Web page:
A rare case of paediatric oropharyngeal branchial cystMohammed Alqarny*
Mohammed Alqarny, Otolaryngology head and neck surgery, Department of Surgery, College of Medicine, University of Bisha, Saudi Arabia, Email: email@example.com
Received: 04-Jan-2022, Manuscript No. M- 51254; Accepted: 19-Jan-2022, Pre QC No. P-51254; Editor assigned: 06-Jan-2022, Pre QC No. P-51254; Reviewed: 13-Jan-2022, QC No. Q-51254; Revised: 19-Jan-2022, Manuscript No. R-51254; Published: 27-Jan-2022
Branchial cleft cysts are congenital epithelial cysts formed on the lateral part of the neck due to a lack of obliteration of the second branchial cleft during embryonic development. This is a case of a second branchial cyst anomaly in an 18-month-old girl who gave a brief history of acute intermittent upper airway obstruction and difficulty feeding. Paediatric oropharyngeal branchial cysts presenting as acute upper airway obstruction, stridor, and feeding difficulties are rare. Here we presented such a case. We also highlighted the importance of MRI in diagnosing the type and extension of the lesion. We also showed that cold-type dissection following bipolar electro cautery could produce good results in reducing the risk of complications and recurrence.
branchial cleft cysts, paediatrics, congenital
Branchial cleft cyst anomalies arise from the first through fourth pharyngeal clefts. These anomalies arise from incomplete closure of branchial clefts that would otherwise close to form several neck structures [1-3]. The second branchial cleft cyst anomaly is the most common and accounts for 95% of all branchial cyst anomalies. This cystic anomaly usually occurs on the anterior and medial aspect of the sternocleidomastoid muscle [4, 5]. However, these cysts also occur in unusual locations such as the oropharynx in rare cases. Moreover, most cysts are slow-growing and generally asymptomatic unless they press on surrounding structures, causing symptoms such as dysphagia .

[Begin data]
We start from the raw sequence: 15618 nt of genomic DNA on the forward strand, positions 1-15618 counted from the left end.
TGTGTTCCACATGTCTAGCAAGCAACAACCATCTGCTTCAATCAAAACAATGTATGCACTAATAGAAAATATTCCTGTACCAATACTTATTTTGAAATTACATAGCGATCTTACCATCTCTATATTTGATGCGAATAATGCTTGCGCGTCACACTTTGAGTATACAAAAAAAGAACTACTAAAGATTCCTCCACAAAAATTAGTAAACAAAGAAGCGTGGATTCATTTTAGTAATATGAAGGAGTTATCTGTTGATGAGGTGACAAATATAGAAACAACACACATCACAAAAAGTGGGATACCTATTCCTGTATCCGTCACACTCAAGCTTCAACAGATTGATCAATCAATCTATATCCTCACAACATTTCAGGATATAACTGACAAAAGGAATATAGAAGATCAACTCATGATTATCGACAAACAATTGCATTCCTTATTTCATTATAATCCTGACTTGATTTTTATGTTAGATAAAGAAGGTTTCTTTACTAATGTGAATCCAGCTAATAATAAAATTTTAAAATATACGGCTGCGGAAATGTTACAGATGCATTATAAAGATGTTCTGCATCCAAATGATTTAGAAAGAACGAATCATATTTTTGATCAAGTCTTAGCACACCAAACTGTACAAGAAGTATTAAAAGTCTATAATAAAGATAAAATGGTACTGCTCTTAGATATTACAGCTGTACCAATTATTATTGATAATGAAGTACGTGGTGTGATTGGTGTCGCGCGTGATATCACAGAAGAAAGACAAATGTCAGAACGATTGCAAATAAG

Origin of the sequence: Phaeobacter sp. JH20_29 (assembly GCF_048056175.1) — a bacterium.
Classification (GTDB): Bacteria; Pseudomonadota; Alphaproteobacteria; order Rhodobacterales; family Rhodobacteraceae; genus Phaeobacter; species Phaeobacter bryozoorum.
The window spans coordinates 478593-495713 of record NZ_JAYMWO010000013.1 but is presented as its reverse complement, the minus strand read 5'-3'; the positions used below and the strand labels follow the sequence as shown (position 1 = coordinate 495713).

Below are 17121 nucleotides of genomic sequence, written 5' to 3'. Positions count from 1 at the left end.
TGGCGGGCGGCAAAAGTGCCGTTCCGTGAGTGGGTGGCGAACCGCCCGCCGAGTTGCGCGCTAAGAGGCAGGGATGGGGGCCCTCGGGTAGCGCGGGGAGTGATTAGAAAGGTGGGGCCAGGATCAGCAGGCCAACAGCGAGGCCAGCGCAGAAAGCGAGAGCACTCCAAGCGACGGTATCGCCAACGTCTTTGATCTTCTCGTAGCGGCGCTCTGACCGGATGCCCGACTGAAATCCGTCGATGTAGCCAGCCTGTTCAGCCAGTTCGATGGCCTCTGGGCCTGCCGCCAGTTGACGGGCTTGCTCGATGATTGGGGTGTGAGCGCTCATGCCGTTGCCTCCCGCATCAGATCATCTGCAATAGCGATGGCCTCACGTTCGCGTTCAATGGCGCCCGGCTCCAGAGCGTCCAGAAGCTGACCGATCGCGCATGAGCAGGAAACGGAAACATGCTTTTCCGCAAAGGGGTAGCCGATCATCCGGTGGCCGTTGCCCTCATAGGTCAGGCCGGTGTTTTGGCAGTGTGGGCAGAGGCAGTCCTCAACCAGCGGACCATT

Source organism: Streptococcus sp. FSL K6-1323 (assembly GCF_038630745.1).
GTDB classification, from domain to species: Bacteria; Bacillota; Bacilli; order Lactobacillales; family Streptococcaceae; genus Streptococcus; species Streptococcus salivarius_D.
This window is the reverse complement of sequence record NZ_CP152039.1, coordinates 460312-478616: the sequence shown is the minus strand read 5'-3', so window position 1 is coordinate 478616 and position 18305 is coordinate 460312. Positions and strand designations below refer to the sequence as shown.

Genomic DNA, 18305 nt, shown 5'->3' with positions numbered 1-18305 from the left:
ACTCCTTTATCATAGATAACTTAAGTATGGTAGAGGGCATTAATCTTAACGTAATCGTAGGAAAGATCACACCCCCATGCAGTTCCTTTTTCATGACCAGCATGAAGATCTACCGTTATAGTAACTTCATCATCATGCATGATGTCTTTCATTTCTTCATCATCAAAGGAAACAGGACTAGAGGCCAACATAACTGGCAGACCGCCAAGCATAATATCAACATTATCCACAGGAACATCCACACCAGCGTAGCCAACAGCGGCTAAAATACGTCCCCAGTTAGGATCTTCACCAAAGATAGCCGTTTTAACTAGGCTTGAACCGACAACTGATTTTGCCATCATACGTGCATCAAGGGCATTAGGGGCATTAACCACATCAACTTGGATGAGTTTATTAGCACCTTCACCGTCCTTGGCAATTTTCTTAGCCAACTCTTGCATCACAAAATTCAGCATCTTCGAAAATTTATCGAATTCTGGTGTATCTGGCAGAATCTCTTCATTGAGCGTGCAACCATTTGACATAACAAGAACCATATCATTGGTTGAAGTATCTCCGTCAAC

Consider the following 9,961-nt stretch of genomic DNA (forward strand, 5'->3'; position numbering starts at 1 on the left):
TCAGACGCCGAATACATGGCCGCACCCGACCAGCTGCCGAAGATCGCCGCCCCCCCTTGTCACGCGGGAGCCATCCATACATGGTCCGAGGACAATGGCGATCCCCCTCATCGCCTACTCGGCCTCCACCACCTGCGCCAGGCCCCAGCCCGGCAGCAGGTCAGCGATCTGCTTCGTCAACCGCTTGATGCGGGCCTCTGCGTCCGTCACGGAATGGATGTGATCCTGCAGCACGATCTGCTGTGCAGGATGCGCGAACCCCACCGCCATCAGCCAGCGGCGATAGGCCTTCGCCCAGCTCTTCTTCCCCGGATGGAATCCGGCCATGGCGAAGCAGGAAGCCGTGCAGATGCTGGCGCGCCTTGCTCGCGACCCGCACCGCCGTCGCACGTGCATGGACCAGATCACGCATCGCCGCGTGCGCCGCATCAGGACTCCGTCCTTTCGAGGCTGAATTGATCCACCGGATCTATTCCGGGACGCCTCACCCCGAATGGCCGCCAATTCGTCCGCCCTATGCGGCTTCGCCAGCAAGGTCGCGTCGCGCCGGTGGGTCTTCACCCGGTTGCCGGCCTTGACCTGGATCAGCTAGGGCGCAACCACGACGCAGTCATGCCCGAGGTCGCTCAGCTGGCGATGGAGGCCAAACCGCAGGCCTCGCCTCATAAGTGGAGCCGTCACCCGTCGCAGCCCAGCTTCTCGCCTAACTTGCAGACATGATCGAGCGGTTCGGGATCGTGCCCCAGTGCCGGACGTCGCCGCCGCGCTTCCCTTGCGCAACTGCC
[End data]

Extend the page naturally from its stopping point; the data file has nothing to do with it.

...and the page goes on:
This is a second branchial cyst anomaly in an 18-month-old girl who gave a brief history of acute intermittent upper airway obstruction and difficulty in feeding.
This is an 18-month-old girl who presented to the emergency room. According to the parents, the girl had no apparent symptoms and was physically healthy. The chief complaints were acute onset intermittent dyspnea and stridor. In addition, the girl had difficulty feeding for the same duration.
Initial mouth and throat examination revealed a mass on the posterolateral oropharyngeal wall posterior to the left tonsil. The patient underwent additional investigation modalities, including a CT and a non-contrast MRI of the head and neck. Both examinations confirmed the presence of a cystic mass in the lateral pharyngeal wall posterior to the tongue associated with the palatopharyngeal muscle, without spinal or intracranial extension (Figure 1A and Figure 1B).
Figure 1: (A): Coronal section of head and neck CT scan without contrast showing a cystic mass on the left oropharyngeal wall (shown by white arrow); (B): Saggital MRI section of the neck showing a cystic mass in the oropharyngeal space almost occluding the space and thereby leading to patients presenting complaints of inability to breathe, stridor, and inability to feed
Parental consent was obtained for the procedure. Using the transoral approach, we removed the cyst safely. A cold dissection technique was used to achieve better surgical outcomes and minimize postoperative complications like bleeding.
Intra-operative bleeding was stopped with bipolar electrocautery. A 1 × 1 cm cyst filled with thick fluid was resected. Complete resection was achieved, and no tracts were noted.
The girl was extubated and transferred to paediatrics. In addition, she was treated with antibiotics. She also received 4 ml IV of dexamethasone every 8 hours.